The Voltage-controlled Oscillator (VCO) outputs a continuous stream of alternating current (AC) voltage which may be used as either a signal or control source (or both). The overall shape of the stream may be selected by a waveform selector, or in the case of many early modular synths, multiple waveforms are produced simultaneously and output through separate jacks. In addition, for the pulse waveform, an initial pulse width control is often provided, along with a control input and attenuator for further pulse width modulation, included in the pictured module here. The amplitude of the VCO output is normally fixed at the maximum reference for the instrument (a swing from -5 to +5 volts, for example), with no possibility for amplitude control at this stage. Pictured left is a Behringer Eurorack replica of the legendary Moog 921 oscillator (hover to see image of original), which was one of the more complex oscillators made.
The oscillator's initial frequency offset (the frequency before control voltage is applied) is set for either a wide sweep (±6 octaves), or a much narrower one-octave range, interestingly centered on organ-stop feet-designated octaves via the right knob. This gave the user the choice of a far less precise but huge tessitura, or a more precise fine frequency control. These oscillators were tuned either by ear, or a frequency counter if you were lucky enough to own one, and they often drifted as the electronics warmed up. Some oscillators had a coarse and fine tuning knob. And many, like the Moog, also had a subaudio option, though instruments with LFO's might not.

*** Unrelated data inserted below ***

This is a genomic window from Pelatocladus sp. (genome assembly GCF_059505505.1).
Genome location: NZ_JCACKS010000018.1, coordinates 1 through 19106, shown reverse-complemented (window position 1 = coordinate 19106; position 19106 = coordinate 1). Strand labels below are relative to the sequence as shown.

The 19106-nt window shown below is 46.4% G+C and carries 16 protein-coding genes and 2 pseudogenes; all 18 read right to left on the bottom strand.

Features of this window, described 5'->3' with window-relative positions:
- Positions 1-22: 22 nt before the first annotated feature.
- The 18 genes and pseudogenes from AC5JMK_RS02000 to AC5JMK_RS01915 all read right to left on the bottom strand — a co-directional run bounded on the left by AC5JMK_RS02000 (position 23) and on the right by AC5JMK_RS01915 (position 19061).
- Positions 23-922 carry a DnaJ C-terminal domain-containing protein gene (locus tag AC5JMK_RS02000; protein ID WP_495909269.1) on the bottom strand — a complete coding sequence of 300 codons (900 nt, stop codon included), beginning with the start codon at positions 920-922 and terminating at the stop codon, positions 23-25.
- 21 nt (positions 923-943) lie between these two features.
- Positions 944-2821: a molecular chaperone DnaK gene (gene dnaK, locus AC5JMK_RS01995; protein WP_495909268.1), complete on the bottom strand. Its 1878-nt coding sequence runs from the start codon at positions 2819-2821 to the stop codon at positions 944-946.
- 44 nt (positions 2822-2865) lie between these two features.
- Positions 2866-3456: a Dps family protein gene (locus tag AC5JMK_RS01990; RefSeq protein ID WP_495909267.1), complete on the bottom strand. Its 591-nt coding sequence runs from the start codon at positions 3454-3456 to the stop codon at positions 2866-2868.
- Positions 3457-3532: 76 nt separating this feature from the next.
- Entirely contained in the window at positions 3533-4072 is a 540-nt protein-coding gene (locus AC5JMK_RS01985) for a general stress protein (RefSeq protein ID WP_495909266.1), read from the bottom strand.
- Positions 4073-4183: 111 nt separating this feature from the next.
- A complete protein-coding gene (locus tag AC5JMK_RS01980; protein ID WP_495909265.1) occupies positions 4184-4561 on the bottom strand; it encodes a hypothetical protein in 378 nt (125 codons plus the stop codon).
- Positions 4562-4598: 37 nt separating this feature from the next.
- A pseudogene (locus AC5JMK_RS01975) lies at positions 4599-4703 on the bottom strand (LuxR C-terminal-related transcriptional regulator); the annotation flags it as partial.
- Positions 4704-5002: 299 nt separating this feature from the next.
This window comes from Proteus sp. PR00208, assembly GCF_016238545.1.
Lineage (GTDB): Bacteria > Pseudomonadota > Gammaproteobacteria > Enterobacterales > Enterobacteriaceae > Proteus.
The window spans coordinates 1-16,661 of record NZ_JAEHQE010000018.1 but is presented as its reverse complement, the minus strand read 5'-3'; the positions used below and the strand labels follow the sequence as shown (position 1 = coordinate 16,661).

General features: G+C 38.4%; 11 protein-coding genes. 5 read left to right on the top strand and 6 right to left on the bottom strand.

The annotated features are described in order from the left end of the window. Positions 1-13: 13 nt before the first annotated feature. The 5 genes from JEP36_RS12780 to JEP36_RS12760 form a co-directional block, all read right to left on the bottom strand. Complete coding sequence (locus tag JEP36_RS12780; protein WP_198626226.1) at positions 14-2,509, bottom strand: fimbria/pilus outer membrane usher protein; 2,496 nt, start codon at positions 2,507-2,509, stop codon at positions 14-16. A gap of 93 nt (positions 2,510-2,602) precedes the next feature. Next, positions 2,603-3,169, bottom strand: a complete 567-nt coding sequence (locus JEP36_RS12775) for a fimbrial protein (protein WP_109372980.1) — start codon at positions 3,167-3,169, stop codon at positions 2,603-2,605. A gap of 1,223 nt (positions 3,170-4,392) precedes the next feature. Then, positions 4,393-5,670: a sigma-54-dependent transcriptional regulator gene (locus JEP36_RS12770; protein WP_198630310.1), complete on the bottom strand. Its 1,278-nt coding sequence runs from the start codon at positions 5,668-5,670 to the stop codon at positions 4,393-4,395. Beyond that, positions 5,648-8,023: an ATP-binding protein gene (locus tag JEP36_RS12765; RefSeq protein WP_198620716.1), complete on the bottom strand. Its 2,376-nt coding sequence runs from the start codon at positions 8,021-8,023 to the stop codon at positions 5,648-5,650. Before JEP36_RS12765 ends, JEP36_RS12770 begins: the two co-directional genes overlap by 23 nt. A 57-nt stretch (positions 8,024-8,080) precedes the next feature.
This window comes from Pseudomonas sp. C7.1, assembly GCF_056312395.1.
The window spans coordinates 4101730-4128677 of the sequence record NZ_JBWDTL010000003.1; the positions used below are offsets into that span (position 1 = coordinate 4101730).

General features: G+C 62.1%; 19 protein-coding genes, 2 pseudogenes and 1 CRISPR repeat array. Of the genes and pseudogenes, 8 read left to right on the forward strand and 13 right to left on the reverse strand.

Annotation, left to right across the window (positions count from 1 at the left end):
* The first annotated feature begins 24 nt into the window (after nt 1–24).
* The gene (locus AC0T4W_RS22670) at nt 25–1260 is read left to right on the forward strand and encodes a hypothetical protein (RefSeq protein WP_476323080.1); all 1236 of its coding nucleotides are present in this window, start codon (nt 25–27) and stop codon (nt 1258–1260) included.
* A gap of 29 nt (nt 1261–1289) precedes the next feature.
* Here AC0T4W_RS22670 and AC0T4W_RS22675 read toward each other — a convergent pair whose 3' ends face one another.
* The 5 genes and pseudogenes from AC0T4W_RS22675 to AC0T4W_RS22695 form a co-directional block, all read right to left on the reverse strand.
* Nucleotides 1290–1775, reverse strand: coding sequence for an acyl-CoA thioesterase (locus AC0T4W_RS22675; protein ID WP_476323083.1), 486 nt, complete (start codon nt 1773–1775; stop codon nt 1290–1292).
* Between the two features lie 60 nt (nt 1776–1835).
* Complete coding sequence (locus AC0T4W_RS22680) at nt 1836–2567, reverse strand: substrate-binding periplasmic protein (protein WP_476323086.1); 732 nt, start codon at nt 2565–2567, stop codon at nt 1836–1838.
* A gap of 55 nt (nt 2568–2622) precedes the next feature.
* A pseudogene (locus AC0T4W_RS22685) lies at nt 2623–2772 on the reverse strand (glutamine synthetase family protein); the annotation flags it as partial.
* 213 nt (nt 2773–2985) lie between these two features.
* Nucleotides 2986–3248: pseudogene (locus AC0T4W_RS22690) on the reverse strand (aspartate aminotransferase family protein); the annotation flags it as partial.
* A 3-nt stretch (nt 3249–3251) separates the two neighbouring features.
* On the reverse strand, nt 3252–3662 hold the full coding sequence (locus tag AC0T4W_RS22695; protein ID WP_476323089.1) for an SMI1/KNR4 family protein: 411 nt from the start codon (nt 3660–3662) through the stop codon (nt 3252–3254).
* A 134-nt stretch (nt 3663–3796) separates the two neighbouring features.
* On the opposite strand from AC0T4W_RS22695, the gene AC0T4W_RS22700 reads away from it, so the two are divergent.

The Moog 921 did NOT have separate 1 V/oct, linear and exponential frequency control c.v. inputs like many (because the Moog c.v. concept conditioned the c.v. before the module c.v. inputs). But it did have a clamping point control that would offset the phase of it's waveform to a specific phase angle upon a trigger. This might be great when used as a subaudio control signal, to say have a vibrato start at the same point with each note. Or it would act as a sync to force in-phaseness with another oscillator. Sync is still used, even on Eurorack synths and creates some very interesting timbral effects. Finally, the Moog had a separate Aux output at the same frequency as the main waveform, but its waveshape and level could be controlled.